Every year has its highs and lows, but 2015 seems especially big as it gets ready to recede into the rear view. Some true milestones were passed.
As is usual in this community, there were plenty of winners.
Carrboro’s annus magnus: Overall, Carrboro High had a great year, and even more champions.
Last winner, Carrboro won another 2A state swimming championship.
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Future Stanford swimmer Will MacMillan and North Carolina-bound Thomas Bilden both won two individual events and swam on two winning relay teams – with Simon Deshusses and Connor Murphy to win the opening 200 medley relay, and then with Deshusses and Justin Laatz to win the climatic 400 free relay for the state meet’s decisive points.
In the spring, Carrboro’s Magnus Herweyer made it look easy as he won both the shot put and discus events by large margins at the 2014 NCHSAA championship meet in Greensboro.
Herweyer’s Jaguar teammate Maysa Araba also shone, breaking records as she won both the 800 and 1600 meters, while Helen Morken won the 3200 meters title.
In the fall, Carrboro’s Amanda Hickey, in third place with barely 400 meters to go, won the NCHSAA state 2A championship in cross country, helping the Jaguar girls place second (just 2 points behind Brevard).
CHHS three-petes: Chapel Hill won its third straight NCHSAA 3A state championship in boys swimming, led by Jake Pudik’s title in the 100 freestyle and second in the 50 free. Pudik, Christopher Eron, David Baston and Emery Harwell combined to win the 200 free relay (1:28.36), and then Pudik, Eron, Ang Li and O’Donnell did the same in the 400 free relay.
Swimmer Claire DeSelm repeated as champ in both the 200 IM and 100 butterfly, helping the CHHS girls to third place.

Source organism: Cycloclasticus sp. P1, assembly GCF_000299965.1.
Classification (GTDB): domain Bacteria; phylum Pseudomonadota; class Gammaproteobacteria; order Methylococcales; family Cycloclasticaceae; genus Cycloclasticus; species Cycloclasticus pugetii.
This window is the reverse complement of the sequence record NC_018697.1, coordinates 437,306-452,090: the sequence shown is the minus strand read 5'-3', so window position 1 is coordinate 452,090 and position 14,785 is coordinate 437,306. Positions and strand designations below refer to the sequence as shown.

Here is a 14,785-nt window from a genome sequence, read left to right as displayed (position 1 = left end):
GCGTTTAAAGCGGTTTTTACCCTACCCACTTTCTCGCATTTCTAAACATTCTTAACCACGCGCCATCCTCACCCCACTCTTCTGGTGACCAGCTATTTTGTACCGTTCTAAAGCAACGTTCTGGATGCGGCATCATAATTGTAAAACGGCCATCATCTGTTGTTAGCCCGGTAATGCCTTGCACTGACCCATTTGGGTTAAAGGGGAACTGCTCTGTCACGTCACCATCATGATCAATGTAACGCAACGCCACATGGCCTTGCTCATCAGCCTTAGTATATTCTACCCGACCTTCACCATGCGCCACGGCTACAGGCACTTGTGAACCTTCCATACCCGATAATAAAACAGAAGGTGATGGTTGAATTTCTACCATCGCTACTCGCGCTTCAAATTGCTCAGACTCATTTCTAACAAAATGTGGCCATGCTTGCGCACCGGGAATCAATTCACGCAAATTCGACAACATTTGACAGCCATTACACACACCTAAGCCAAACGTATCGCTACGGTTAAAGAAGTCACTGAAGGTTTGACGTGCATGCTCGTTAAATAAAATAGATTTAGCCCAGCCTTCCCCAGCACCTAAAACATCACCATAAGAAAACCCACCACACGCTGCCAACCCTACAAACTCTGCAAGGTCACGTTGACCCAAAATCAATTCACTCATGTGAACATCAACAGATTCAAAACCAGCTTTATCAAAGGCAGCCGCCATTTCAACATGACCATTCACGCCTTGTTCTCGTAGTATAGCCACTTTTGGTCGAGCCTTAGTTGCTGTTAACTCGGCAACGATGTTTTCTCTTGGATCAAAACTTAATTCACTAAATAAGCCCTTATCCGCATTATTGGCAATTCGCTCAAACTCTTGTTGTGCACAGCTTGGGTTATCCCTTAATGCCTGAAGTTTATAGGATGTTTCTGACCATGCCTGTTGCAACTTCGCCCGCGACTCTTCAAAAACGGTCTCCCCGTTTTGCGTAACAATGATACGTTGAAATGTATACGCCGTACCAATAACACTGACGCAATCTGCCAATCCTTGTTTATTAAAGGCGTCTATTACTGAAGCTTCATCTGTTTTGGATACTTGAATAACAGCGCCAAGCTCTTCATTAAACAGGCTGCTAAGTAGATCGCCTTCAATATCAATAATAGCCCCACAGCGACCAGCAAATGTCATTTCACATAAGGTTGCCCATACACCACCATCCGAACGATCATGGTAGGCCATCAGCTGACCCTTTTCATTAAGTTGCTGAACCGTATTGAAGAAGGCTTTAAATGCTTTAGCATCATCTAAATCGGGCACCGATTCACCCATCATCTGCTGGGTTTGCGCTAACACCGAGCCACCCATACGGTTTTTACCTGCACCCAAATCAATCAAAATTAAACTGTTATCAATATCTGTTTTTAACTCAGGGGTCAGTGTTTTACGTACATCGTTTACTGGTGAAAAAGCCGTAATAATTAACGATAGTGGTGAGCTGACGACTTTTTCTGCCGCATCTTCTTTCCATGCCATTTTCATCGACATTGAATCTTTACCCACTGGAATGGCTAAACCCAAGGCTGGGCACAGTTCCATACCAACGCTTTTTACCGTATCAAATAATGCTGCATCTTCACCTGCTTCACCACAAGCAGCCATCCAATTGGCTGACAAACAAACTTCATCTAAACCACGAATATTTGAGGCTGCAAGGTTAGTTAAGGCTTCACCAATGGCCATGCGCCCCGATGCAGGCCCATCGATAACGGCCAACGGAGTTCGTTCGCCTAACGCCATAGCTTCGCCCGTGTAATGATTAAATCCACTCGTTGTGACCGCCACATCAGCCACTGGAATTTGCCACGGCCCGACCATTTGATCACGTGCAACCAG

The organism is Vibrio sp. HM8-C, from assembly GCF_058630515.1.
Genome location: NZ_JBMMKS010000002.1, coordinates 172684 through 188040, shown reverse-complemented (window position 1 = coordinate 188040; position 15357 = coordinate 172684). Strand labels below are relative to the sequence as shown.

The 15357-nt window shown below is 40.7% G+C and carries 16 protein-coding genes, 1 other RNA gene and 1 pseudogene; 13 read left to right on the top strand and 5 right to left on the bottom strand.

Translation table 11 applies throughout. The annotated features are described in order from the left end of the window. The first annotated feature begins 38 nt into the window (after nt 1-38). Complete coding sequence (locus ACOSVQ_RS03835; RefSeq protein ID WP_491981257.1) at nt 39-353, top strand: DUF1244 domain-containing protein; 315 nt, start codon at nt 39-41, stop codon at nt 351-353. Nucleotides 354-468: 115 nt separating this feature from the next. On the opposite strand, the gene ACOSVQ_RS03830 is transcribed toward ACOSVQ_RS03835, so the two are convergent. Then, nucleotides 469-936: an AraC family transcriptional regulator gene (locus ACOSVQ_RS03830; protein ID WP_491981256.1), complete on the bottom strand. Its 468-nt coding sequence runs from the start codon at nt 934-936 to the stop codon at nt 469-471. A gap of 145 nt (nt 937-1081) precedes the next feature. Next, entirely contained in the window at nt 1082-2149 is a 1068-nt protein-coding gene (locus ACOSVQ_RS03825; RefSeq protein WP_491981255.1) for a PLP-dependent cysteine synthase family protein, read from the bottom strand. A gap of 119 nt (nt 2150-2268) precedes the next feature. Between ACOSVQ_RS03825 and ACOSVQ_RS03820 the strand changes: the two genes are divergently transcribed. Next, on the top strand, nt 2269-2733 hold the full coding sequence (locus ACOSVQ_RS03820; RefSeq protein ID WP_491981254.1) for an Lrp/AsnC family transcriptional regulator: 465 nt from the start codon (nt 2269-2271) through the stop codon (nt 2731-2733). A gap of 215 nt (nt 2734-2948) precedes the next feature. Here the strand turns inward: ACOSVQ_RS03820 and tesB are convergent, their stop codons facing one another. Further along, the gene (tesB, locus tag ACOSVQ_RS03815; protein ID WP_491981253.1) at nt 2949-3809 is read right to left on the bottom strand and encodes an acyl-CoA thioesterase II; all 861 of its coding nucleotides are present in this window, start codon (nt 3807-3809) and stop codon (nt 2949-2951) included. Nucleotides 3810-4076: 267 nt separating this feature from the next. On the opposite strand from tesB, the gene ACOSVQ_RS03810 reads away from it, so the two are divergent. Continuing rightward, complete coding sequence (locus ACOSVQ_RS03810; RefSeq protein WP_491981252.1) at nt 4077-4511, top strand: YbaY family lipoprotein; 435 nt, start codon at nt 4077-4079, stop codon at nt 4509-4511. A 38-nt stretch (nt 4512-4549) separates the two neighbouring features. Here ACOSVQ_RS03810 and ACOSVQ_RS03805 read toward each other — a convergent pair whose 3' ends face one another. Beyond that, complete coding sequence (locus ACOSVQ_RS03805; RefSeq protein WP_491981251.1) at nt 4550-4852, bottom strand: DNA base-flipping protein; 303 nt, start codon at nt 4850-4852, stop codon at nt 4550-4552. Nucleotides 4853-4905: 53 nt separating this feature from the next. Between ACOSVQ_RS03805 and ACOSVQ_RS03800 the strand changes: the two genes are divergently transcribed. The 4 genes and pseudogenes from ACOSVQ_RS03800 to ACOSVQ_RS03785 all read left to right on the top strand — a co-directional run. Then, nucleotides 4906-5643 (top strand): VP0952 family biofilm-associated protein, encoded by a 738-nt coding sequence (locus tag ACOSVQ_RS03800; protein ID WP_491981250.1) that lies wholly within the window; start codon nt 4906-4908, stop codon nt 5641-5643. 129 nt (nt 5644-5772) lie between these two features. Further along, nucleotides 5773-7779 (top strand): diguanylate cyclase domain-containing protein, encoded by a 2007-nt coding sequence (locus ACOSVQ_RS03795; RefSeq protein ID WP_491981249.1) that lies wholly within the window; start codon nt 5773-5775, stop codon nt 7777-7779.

Golfers Gina Kim of Chapel Hill High School and Ben Griffin, an East Chapel Hill alum in his sophomore year at the University of North Carolina, were a pair of aces.
Kim, who was runnerup in the N.C. High School 3A tournament as a ninth-grader in 2014, led wire-to-wire to win the 2015 NCHSAA 3A championship by six strokes on Oct. 27 at Foxfire Resort and Golf Club. She later announced her early commitment to join the Duke University varsity.
Griffin, a two-time NCHSAA champion, continued his winning ways last spring for UNC, where he brought home two first-places and eight top-10 finishes in the spring. His season stroke average of 71.06 was the lowest by a Tar Heel since those stats were first recorded in 1979.
The East Chapel Hill field hockey team won its eighth straight state championship, its 12th overall.
Coaching departures: Barely a year after NCHSAA Hall of Fame coach Sherry Norris made official her retirement from teaching, Ray Hartsfield let it be known that this academic year would be his last as athletics director at East Chapel Hill High School.
Hartsfield is the only head basketball coach East Chapel Hill ever has had. He led the Wildcats to the NCHSAA state 3A championship in 1997 in the program’s first year of varsity publication.
But Hartsfield has said he will return in 2016, sans teaching duties, as the Wildcats coach for one more year.
Mike Holderman caught East Chapel Hill off-guard when he told Hartsfield at the end of the 20-14-15 school year he would not return as head coach of the Wildcat football team. Hartsfield turned to defensive coordinator Ryan Johnson to take over, and East won its season-opener in August, bringing some life back into the almost moribund program.